We headed out of the tent for much needed coffee to be greeted with thousands and thousands of sandflies. 80% DEET wasn't working and I even had bites on my lips, eyes and even my bum when I'd snuck to the loo! The bites bring up a drop of blood straight away and the scab lasts for weeks. Sandflies are my most hated creatures of all time, what is their purpose, WHY WOULD EVOLUTION INVENT THEM??

We set off for a full day's hike, not in the best of moods and energy lacking, but ready to get up the mountain. A couple of kilometres out of the base camp the guide pointed out recent puma tracks, but that’s as close as we got. Going at quite a good pace we walked grasslands, woods and then started the steep assent over boulders up the tepui. It was hot and the rain had luckily stayed away which made the walk pleasant if not sweaty and nowhere near as difficult as expected. In 2.5hr we were standing at the top of Mt Chirikayen looking out onto the La Gran Sabana. The old stories tell of dinosaurs living on top of these mountains. There are no dinosaurs. Carnivorous plants and orchids make up the greater population of the flat boggy landscape. However after an hours walk along the top of the mountain we hit a vantage point where the view was amazing. We could see the path we had done that day, the base camp and on the horizon the starting village we had left yesterday.

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The whole top of the mountain is covered in quartz crystals that sparkle as the sun hits them and when you rub them together they glow. Maybe this is the reason for the Indians believing that the mountain had lots of energy.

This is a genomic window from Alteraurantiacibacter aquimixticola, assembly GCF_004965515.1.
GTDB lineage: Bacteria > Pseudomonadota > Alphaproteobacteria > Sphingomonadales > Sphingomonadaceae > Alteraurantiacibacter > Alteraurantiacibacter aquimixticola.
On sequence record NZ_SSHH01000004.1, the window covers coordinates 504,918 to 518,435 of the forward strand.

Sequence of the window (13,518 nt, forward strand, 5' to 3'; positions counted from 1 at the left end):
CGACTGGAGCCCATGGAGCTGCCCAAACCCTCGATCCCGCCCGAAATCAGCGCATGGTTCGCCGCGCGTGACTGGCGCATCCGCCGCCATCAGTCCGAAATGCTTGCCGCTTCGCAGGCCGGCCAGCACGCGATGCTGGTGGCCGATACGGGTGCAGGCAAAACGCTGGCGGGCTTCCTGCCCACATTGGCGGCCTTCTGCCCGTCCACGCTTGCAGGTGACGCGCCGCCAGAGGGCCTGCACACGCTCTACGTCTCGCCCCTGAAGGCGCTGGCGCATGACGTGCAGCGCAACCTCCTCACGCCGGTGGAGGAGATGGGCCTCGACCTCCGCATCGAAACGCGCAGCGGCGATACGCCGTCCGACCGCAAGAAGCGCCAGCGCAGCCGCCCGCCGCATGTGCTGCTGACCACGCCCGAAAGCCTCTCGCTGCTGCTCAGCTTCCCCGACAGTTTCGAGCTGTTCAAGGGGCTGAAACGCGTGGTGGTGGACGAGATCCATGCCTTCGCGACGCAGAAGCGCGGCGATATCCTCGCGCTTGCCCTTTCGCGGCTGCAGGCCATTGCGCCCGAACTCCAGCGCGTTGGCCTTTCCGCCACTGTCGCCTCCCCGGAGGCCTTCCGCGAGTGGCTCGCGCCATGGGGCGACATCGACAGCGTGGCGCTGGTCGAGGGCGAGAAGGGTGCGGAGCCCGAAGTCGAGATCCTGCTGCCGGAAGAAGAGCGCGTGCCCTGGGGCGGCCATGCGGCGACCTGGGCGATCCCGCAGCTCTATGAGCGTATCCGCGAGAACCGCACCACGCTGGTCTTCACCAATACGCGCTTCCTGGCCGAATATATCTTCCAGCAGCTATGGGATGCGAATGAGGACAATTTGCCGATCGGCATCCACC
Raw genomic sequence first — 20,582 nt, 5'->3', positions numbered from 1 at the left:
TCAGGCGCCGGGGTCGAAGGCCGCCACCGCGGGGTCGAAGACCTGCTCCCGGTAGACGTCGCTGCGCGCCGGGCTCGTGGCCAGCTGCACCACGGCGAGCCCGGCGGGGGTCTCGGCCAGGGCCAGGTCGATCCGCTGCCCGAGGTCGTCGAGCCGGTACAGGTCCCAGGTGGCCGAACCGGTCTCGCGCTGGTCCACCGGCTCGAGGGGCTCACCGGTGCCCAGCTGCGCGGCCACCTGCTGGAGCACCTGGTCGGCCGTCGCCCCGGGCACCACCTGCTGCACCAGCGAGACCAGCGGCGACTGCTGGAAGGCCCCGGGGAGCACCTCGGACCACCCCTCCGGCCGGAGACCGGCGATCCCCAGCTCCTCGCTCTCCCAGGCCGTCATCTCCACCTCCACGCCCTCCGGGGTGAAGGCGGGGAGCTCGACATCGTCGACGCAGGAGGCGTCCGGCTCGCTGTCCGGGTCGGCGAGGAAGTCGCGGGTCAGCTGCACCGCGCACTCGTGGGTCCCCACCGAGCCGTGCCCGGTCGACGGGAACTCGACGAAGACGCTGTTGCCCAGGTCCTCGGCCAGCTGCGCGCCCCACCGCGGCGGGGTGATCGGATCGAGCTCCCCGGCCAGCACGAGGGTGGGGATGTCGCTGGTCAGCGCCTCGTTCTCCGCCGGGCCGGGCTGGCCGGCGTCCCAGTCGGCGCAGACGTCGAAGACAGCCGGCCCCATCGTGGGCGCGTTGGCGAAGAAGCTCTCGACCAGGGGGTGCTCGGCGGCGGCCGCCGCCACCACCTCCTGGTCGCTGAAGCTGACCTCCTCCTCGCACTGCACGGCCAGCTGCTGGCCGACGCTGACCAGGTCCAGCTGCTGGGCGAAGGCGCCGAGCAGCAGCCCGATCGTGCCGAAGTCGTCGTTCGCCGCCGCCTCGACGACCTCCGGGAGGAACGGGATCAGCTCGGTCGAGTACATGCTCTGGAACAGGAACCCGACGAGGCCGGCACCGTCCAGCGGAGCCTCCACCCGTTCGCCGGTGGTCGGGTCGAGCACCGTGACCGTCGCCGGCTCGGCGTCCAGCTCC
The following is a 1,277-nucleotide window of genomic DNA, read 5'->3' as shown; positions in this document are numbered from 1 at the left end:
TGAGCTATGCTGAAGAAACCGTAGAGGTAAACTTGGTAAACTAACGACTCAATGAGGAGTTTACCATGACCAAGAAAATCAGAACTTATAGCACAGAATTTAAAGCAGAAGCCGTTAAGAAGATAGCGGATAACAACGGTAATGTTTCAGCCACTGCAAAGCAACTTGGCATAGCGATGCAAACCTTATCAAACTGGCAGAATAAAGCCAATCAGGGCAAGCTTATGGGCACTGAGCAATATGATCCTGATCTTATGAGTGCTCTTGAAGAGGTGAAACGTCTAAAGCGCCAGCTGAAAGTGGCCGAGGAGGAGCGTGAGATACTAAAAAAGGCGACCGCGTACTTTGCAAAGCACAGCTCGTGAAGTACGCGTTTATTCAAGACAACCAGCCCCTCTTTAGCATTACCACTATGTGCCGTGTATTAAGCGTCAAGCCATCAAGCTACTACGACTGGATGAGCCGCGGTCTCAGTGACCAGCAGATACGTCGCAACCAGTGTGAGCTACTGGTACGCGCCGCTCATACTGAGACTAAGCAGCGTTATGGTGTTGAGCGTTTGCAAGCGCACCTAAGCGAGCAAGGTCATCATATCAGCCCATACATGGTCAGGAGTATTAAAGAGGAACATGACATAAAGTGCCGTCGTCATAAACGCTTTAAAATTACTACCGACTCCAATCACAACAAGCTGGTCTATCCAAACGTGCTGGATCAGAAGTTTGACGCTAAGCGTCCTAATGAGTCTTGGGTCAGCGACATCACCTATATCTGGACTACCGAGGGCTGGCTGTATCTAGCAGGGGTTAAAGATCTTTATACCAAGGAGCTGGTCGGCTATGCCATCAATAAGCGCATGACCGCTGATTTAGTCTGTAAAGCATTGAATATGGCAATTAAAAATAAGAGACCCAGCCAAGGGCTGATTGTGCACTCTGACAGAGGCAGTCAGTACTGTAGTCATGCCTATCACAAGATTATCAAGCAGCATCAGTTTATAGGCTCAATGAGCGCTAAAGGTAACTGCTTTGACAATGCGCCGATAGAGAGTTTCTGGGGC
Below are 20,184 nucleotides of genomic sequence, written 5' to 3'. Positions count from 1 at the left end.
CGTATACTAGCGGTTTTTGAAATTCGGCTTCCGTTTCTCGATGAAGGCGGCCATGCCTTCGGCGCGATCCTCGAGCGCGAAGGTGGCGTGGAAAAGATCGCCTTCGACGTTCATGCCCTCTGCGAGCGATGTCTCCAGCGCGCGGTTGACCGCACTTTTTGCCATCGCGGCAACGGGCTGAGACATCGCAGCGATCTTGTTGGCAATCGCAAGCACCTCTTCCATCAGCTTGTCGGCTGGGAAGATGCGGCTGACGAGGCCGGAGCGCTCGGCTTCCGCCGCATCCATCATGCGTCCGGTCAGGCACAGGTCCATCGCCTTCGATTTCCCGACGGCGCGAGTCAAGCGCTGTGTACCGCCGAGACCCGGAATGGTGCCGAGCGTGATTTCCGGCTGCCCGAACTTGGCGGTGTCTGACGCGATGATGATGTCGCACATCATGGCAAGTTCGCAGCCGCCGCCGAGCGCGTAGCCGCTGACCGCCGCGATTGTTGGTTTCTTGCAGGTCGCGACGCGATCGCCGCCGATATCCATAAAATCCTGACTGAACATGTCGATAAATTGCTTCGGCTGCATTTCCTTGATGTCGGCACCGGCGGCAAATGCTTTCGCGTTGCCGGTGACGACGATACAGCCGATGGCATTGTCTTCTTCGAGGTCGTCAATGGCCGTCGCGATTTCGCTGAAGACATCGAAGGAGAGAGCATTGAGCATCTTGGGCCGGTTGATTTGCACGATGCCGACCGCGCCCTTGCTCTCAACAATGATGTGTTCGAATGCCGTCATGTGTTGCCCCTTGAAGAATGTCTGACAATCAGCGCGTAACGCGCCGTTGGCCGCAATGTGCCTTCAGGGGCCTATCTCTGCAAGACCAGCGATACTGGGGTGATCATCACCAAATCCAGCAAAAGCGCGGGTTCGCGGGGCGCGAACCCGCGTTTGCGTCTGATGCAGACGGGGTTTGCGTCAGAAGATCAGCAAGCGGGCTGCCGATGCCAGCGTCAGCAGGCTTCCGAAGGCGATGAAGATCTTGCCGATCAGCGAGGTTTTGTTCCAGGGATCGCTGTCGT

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We ate lunch on top of the mountain edge with our feet dangling into the valley below. I still failed to see any UFOs.

The group split into 2 on the walk back. Those who wanted to walk further along the top and those wanting to head back to base camp. Guess which group I was in??? The other group did see a giant anteater though that I was gutted about missing. The walk back was almost a run, as the main guide had left us with one of his helpers who didn't understand that gringos were not mountain goats and needed time to climb down boulders. We slipped our way through the forest in the mud. As our boots sank up to the ankle in the sticky stuff we were reminded of Glastonbury and the fact it would be the very same weekend if we were at home. I was surprised when I found myself thinking, I would rather be here, doing a walk, yes, I would rather be hiking! Whats happened to me??

As we reached the base camp after only 2hr running back, everyone headed to the waterfall for well deserved wash. I had to get into the water for a wash but it was sooo cold. It was the quickest clean I've ever had, and the quickest I've ever got dressed again what with all the sand flies.

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Campfire, curry, lightning storm (no aliens), rounded off a really great days hiking.

The next day was only the base camp to village flat 2hr walk and the rain held off. Reaching the village the trek organisers had ordered us a take away Chinese meal that was devoured by all. Everyone had a positive buzz about them after the 3 day trek, including myself. I suppose the guide would say it was the mountain's energy or the natural crystals. I believe it was probably caused by the exercise and the artificial colorants in the Chinese - but who am I to argue?!

Posted by dee d 06:13 Archived in Venezuela